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World Until Yesterday: What Can We Learn from Traditional Societies?

8 Jan

by Chris Knight / Times Higher Education

9780670024810_custom-b3591917da92ff0caa7cd6a26012bdf93091465b-s6-c10The world has been waiting for this book. Others have attempted to persuade us that tribal people can teach us how to live. Most, however, have failed to convince, presenting us with yet another version of the Noble Savage myth. Jared Diamond is no romantic. He writes with conviction and erudition. It is probably no exaggeration to describe him as the most authoritative polymath of our age – the man who, in his 1997 book Guns, Germs and Steel: The Fates of Human Societies, explained the true reasons for the West’s ultimate dominance over the globe and in Collapse: How Societies Choose to Fail or Succeed (2005), warned that this same civilisation may now be digging its own grave. In The World Until Yesterday, Diamond turns his massive erudition to an equally necessary project. The fact that Western civilisation conquered all does not necessarily make it sustainable or prove that we have superior ideas about bringing up children, keeping healthy or living well. Continue reading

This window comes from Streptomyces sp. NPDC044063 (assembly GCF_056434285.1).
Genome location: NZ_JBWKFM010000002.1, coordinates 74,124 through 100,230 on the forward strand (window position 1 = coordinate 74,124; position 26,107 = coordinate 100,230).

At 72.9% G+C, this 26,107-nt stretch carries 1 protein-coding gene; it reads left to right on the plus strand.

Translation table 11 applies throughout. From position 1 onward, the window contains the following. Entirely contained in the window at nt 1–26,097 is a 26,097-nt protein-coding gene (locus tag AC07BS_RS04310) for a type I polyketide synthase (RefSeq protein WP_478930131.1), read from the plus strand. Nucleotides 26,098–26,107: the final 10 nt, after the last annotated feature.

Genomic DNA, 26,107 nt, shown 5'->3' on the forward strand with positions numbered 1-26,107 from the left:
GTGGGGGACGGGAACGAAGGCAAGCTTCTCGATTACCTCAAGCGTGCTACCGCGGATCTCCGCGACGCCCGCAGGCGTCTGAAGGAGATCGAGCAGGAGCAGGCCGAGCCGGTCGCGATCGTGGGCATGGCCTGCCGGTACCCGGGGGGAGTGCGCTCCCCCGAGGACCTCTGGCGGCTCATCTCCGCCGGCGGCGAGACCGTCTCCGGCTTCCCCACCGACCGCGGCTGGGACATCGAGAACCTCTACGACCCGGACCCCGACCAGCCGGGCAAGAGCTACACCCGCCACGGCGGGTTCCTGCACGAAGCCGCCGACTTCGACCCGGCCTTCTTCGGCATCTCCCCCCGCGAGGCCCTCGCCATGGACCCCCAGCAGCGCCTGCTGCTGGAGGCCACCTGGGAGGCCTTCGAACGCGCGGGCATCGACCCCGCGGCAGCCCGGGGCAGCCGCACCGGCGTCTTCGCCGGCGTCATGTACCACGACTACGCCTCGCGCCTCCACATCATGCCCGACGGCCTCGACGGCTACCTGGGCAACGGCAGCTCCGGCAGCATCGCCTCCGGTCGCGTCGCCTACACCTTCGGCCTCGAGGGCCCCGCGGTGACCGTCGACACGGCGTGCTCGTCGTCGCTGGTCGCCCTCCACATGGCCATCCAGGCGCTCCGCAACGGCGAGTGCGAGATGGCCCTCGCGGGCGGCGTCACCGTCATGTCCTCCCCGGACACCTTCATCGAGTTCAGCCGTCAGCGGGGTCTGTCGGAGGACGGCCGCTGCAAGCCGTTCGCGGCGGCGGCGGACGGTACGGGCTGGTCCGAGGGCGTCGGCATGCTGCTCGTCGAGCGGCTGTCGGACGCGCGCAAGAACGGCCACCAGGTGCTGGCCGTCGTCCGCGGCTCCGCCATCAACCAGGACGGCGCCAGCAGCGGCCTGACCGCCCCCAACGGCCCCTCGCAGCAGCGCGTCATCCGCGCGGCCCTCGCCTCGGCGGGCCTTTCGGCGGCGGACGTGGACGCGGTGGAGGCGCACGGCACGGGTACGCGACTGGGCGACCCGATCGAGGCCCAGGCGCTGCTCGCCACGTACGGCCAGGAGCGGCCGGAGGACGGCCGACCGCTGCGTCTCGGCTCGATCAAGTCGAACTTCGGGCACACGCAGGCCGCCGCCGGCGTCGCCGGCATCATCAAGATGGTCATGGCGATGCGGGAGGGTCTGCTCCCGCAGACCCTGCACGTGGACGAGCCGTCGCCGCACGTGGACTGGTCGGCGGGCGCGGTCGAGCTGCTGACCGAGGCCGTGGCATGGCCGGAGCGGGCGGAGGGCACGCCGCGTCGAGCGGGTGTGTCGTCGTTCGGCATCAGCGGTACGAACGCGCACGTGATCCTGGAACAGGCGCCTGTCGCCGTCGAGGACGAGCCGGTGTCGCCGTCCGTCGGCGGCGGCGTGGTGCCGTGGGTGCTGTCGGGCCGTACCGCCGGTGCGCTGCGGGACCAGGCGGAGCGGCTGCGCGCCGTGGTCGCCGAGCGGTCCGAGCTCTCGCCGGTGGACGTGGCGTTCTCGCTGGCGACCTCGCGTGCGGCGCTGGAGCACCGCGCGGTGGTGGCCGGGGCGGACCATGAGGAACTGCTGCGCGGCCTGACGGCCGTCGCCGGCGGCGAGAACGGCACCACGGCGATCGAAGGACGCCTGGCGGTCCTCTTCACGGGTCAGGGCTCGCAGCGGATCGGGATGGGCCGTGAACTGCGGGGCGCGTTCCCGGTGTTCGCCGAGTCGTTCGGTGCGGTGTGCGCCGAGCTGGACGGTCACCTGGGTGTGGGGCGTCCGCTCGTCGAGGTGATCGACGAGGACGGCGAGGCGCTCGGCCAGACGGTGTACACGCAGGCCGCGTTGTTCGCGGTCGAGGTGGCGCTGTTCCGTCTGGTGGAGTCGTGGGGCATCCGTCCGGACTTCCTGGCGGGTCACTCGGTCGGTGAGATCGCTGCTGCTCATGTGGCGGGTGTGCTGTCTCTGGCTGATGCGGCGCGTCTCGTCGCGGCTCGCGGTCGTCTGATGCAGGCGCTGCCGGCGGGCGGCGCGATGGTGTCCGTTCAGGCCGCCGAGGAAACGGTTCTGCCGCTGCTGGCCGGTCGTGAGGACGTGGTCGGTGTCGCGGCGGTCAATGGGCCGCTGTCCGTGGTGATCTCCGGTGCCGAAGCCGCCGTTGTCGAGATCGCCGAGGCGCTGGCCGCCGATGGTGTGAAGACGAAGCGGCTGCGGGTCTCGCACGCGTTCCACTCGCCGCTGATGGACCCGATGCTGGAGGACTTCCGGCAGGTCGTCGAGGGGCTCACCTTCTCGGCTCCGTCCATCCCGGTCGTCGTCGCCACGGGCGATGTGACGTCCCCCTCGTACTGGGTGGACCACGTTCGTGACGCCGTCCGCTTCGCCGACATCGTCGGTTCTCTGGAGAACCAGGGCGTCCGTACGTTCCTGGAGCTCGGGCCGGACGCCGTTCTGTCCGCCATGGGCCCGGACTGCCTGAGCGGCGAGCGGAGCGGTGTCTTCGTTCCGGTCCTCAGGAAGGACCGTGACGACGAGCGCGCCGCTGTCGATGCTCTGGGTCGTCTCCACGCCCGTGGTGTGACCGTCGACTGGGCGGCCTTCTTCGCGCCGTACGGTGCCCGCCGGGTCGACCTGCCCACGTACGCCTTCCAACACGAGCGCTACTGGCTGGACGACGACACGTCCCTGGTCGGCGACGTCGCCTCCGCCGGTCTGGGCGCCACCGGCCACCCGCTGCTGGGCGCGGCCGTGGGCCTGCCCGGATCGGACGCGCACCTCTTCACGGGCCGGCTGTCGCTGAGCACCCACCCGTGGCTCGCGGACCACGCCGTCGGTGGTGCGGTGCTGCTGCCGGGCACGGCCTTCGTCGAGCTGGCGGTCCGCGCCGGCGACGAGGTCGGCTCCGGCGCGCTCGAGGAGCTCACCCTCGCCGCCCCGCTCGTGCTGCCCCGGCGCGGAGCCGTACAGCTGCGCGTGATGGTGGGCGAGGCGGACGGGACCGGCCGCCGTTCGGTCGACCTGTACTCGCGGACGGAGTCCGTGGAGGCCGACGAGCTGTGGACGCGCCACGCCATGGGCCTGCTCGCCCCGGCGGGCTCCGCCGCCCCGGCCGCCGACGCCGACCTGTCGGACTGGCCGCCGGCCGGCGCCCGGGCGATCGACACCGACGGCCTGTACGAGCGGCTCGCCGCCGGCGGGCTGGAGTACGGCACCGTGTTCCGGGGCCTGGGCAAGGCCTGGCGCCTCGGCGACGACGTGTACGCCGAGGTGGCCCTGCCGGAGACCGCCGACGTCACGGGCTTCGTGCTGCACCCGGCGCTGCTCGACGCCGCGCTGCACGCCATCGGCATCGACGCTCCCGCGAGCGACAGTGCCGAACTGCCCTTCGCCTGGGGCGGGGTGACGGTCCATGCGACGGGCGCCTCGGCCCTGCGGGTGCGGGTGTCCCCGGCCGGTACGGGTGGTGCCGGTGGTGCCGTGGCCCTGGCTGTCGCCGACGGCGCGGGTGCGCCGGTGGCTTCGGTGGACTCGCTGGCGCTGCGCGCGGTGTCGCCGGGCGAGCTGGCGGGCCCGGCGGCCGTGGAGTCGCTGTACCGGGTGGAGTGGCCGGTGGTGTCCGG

Review: Imperiled Life, by Javier Sethness-Castro

1 Nov

Revolutionary Tradition Against Climate Collaborators

By Sasha